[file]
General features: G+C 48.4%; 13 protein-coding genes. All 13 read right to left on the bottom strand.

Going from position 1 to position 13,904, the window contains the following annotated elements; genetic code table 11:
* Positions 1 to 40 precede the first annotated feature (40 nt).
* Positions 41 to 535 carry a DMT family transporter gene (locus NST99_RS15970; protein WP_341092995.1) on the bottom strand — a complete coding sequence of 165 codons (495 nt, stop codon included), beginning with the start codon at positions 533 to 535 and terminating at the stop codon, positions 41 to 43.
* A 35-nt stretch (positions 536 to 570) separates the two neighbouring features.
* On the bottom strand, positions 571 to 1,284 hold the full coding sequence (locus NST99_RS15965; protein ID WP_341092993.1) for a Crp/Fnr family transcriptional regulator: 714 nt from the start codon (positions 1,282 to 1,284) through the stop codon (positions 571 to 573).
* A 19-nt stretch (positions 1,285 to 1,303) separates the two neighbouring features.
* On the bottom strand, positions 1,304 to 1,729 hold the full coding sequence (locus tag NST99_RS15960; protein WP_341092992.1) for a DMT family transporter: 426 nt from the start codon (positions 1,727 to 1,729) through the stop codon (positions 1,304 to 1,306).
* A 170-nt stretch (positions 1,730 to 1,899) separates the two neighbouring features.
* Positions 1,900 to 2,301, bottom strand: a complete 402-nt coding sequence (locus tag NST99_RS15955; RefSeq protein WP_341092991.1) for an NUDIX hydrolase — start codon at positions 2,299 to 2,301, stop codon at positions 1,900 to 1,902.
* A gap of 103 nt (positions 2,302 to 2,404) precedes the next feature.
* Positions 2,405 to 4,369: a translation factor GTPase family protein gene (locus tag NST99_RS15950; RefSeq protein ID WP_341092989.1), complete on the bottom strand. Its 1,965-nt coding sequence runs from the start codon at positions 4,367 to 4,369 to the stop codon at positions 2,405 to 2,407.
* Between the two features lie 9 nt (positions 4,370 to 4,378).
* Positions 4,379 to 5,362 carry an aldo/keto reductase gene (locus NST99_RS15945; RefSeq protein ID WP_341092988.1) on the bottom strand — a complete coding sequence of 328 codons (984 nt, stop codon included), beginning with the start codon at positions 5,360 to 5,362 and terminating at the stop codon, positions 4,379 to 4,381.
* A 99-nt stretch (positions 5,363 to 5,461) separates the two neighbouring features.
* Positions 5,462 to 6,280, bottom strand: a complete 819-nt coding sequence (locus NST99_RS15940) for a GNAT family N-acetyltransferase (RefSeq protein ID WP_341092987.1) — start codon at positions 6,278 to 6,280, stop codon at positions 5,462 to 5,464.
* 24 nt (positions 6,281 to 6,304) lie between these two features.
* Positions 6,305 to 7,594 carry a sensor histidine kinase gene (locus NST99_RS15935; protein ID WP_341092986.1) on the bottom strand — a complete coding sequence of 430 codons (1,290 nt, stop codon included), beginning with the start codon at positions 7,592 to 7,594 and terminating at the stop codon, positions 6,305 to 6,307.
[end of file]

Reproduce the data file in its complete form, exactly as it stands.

General features: G+C 48.4%; 13 protein-coding genes. All 13 read right to left on the bottom strand.

Going from position 1 to position 13,904, the window contains the following annotated elements; genetic code table 11:
* Positions 1 to 40 precede the first annotated feature (40 nt).
* Positions 41 to 535 carry a DMT family transporter gene (locus NST99_RS15970; protein WP_341092995.1) on the bottom strand — a complete coding sequence of 165 codons (495 nt, stop codon included), beginning with the start codon at positions 533 to 535 and terminating at the stop codon, positions 41 to 43.
* A 35-nt stretch (positions 536 to 570) separates the two neighbouring features.
* On the bottom strand, positions 571 to 1,284 hold the full coding sequence (locus NST99_RS15965; protein ID WP_341092993.1) for a Crp/Fnr family transcriptional regulator: 714 nt from the start codon (positions 1,282 to 1,284) through the stop codon (positions 571 to 573).
* A 19-nt stretch (positions 1,285 to 1,303) separates the two neighbouring features.
* On the bottom strand, positions 1,304 to 1,729 hold the full coding sequence (locus tag NST99_RS15960; protein WP_341092992.1) for a DMT family transporter: 426 nt from the start codon (positions 1,727 to 1,729) through the stop codon (positions 1,304 to 1,306).
* A 170-nt stretch (positions 1,730 to 1,899) separates the two neighbouring features.
* Positions 1,900 to 2,301, bottom strand: a complete 402-nt coding sequence (locus tag NST99_RS15955; RefSeq protein WP_341092991.1) for an NUDIX hydrolase — start codon at positions 2,299 to 2,301, stop codon at positions 1,900 to 1,902.
* A gap of 103 nt (positions 2,302 to 2,404) precedes the next feature.
* Positions 2,405 to 4,369: a translation factor GTPase family protein gene (locus tag NST99_RS15950; RefSeq protein ID WP_341092989.1), complete on the bottom strand. Its 1,965-nt coding sequence runs from the start codon at positions 4,367 to 4,369 to the stop codon at positions 2,405 to 2,407.
* Between the two features lie 9 nt (positions 4,370 to 4,378).
* Positions 4,379 to 5,362 carry an aldo/keto reductase gene (locus NST99_RS15945; RefSeq protein ID WP_341092988.1) on the bottom strand — a complete coding sequence of 328 codons (984 nt, stop codon included), beginning with the start codon at positions 5,360 to 5,362 and terminating at the stop codon, positions 4,379 to 4,381.
* A 99-nt stretch (positions 5,363 to 5,461) separates the two neighbouring features.
* Positions 5,462 to 6,280, bottom strand: a complete 819-nt coding sequence (locus NST99_RS15940) for a GNAT family N-acetyltransferase (RefSeq protein ID WP_341092987.1) — start codon at positions 6,278 to 6,280, stop codon at positions 5,462 to 5,464.
* 24 nt (positions 6,281 to 6,304) lie between these two features.
* Positions 6,305 to 7,594 carry a sensor histidine kinase gene (locus NST99_RS15935; protein ID WP_341092986.1) on the bottom strand — a complete coding sequence of 430 codons (1,290 nt, stop codon included), beginning with the start codon at positions 7,592 to 7,594 and terminating at the stop codon, positions 6,305 to 6,307.